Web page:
Personnel should not have to manually manipulate the flexitank to achieve a complete discharge. There is a common misconception that flexitanks must be “rolled like a toothpaste tube” to get all the product out. Shippers are often surprised to discover this is a breach of health and safety protocol. The single-layer flexitank system is designed to be operated externally – no climbing into or on top of the container as with ISO tanks. Translucent material is another benefit of single-layer technology and allows load supervisors to see the product in the flexitank during loading and discharge, something that is not possible with multilayer flexitanks due to an outer layer of polypropylene.
No less important than cost and safety is ease of use. Full-service providers arrange for the container to arrive pre-fit at the loading facility. For rendered fats and greases, a heater pad is positioned under the flexitank to promote efficient discharge at destination. What’s more, most single-layer flexitanks are equipped with the same cam lock valve as ISO tanks. Precursors to the modern day flexitank had a valve on top, but newer designs have reoriented the valve to the bottom of the flexitank. Bottom discharge procedure makes for a better experience for receivers.
Finally, single-layer flexitanks are sustainably designed. They can be recycled for use in consumer packaging, geomembranes, and other large-scale applications.
Protecting Flexitank Shipments Across the Supply Chain
First, shippers should elect to work with globally integrated providers. Most companies that manufacture flexitanks do not participate in the logistics process and vice versa. Moreover, many forwarders who purchase flexitanks do not have appropriate technical support on a global scale.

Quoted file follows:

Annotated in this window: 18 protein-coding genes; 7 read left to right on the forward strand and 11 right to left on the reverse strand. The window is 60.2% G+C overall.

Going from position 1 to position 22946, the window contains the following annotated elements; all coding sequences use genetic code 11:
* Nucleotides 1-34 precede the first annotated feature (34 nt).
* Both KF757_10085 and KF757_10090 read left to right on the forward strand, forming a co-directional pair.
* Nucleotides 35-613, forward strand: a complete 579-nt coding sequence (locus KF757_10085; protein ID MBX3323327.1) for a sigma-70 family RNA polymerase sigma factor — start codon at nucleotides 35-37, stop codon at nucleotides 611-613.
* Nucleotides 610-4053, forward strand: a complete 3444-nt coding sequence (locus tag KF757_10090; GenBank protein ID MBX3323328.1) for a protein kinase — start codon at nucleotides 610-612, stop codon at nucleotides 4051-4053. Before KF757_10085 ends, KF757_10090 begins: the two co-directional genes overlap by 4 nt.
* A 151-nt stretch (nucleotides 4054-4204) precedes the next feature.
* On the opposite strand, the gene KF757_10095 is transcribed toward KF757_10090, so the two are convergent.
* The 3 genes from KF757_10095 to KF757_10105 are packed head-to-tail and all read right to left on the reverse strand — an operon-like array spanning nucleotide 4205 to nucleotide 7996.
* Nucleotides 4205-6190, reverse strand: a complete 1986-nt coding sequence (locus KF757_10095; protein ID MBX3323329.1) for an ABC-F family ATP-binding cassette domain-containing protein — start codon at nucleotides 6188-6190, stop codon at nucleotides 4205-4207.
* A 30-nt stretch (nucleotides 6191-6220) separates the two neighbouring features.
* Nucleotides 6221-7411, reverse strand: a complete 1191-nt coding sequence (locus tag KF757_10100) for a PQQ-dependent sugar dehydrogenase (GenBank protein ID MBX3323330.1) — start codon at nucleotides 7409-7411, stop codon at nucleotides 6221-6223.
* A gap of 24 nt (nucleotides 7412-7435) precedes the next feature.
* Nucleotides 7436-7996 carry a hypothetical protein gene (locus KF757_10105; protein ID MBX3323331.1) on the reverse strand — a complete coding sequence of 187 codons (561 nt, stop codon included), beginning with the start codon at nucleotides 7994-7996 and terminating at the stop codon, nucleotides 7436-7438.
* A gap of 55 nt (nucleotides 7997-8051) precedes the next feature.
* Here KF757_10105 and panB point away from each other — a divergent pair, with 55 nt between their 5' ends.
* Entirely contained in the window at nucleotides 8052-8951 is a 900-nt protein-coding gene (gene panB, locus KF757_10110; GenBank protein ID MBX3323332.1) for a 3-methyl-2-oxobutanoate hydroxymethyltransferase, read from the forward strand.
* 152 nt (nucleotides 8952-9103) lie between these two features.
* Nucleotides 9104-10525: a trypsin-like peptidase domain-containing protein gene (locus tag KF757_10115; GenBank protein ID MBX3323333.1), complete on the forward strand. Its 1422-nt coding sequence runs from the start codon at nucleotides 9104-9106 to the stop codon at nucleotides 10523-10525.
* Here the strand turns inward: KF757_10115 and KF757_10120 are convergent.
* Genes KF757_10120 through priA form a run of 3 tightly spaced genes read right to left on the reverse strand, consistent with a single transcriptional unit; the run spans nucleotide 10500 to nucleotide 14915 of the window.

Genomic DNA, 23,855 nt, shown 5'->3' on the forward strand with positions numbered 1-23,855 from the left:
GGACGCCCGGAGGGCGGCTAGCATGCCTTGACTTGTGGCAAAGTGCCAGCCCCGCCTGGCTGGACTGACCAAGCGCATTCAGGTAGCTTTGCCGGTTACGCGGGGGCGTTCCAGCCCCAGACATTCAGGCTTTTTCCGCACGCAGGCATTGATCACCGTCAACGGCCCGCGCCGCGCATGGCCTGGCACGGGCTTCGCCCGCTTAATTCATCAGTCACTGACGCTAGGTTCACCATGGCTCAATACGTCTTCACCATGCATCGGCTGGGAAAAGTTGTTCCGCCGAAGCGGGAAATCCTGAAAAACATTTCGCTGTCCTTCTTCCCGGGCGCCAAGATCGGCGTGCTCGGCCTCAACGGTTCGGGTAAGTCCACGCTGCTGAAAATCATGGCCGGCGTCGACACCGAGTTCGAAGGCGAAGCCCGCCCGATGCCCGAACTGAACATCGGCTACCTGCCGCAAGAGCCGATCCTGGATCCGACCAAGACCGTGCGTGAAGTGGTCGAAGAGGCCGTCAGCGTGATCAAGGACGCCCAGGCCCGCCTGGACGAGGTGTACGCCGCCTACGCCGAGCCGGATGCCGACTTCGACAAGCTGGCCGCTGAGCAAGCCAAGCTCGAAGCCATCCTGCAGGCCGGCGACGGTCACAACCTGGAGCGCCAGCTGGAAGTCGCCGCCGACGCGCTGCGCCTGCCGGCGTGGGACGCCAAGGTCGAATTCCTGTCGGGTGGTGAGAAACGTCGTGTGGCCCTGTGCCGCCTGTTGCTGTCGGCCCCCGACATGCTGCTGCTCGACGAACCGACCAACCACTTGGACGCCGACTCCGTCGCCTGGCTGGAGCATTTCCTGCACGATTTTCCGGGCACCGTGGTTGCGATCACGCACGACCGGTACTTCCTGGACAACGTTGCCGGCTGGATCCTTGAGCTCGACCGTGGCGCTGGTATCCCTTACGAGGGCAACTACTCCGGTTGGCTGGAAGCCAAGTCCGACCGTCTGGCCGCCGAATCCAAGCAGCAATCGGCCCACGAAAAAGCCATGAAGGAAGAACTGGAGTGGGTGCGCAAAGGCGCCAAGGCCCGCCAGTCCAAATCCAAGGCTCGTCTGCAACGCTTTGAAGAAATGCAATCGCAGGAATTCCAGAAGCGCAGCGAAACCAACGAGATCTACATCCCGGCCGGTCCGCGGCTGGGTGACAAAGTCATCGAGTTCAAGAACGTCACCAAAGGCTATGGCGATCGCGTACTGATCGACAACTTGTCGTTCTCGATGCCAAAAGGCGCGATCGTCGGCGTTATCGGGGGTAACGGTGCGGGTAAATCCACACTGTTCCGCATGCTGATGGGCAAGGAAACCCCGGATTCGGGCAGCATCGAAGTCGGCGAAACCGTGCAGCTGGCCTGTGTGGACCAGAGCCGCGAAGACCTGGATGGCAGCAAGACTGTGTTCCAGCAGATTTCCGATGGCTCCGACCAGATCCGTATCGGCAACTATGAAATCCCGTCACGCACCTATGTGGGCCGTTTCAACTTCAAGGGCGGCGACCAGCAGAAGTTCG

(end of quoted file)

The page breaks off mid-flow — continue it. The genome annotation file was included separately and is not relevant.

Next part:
Second, shippers should know how to shop flexitank providers and distinguish between expert and inexperienced, undercapitalized providers. The following questions should help shippers get past marketing gimmicks and find a strong partner with a global network.
How many wholly-owned factories does the company have? If none, they may have difficulty guaranteeing quality without controlling the means of production. Even joint ventures between logistics providers and flexitank manufacturing companies have proven insufficient to ensure quality. The most expensive flexitank is a cheap flexitank.
How does the logistics provider guarantee flexitanks are not sourced from different manufacturers? Quality standards vary among flexitank manufacturers. Shippers should expect the same quality product whether they are exporting from South Dakota or South Korea. Further, global inventories are difficult to manage so positioning flexitanks to satisfy shipper demand should be handled by a dedicated fleet manager to ensure flexitanks are properly handled and meet uniform quality standards.